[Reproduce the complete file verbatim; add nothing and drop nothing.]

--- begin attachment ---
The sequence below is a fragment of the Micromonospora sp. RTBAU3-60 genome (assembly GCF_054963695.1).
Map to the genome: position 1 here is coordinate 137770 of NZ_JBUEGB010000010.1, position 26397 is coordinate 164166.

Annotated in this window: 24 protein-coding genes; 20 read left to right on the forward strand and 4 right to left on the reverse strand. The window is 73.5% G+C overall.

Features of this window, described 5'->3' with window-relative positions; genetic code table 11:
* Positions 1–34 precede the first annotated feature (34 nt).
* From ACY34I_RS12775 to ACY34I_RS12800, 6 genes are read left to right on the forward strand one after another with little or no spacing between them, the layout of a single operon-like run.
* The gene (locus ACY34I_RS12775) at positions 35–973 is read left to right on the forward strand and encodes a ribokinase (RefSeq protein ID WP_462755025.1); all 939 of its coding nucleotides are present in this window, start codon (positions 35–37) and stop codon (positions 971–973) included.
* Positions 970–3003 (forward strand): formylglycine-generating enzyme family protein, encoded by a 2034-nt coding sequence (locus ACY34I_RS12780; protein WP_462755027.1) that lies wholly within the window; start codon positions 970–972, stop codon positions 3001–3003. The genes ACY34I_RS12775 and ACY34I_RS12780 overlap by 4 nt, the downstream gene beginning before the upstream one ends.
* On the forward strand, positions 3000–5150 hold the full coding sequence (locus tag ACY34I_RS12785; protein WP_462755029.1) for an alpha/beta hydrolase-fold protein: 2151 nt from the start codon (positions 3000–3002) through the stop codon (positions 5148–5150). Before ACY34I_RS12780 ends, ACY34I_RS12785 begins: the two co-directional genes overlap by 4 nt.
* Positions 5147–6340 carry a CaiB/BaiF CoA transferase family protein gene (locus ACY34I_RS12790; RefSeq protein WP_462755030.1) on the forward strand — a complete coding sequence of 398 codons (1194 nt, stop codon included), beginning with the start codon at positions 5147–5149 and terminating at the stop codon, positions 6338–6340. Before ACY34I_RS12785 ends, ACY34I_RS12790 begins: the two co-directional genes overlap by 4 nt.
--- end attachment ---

The sequence below is a fragment of the Micromonospora sp. RTBAU3-60 genome (assembly GCF_054963695.1).
Map to the genome: position 1 here is coordinate 137770 of NZ_JBUEGB010000010.1, position 26397 is coordinate 164166.

Annotated in this window: 24 protein-coding genes; 20 read left to right on the forward strand and 4 right to left on the reverse strand. The window is 73.5% G+C overall.

Features of this window, described 5'->3' with window-relative positions; genetic code table 11:
* Positions 1–34 precede the first annotated feature (34 nt).
* From ACY34I_RS12775 to ACY34I_RS12800, 6 genes are read left to right on the forward strand one after another with little or no spacing between them, the layout of a single operon-like run.
* The gene (locus ACY34I_RS12775) at positions 35–973 is read left to right on the forward strand and encodes a ribokinase (RefSeq protein ID WP_462755025.1); all 939 of its coding nucleotides are present in this window, start codon (positions 35–37) and stop codon (positions 971–973) included.
* Positions 970–3003 (forward strand): formylglycine-generating enzyme family protein, encoded by a 2034-nt coding sequence (locus ACY34I_RS12780; protein WP_462755027.1) that lies wholly within the window; start codon positions 970–972, stop codon positions 3001–3003. The genes ACY34I_RS12775 and ACY34I_RS12780 overlap by 4 nt, the downstream gene beginning before the upstream one ends.
* On the forward strand, positions 3000–5150 hold the full coding sequence (locus tag ACY34I_RS12785; protein WP_462755029.1) for an alpha/beta hydrolase-fold protein: 2151 nt from the start codon (positions 3000–3002) through the stop codon (positions 5148–5150). Before ACY34I_RS12780 ends, ACY34I_RS12785 begins: the two co-directional genes overlap by 4 nt.
* Positions 5147–6340 carry a CaiB/BaiF CoA transferase family protein gene (locus ACY34I_RS12790; RefSeq protein WP_462755030.1) on the forward strand — a complete coding sequence of 398 codons (1194 nt, stop codon included), beginning with the start codon at positions 5147–5149 and terminating at the stop codon, positions 6338–6340. Before ACY34I_RS12785 ends, ACY34I_RS12790 begins: the two co-directional genes overlap by 4 nt.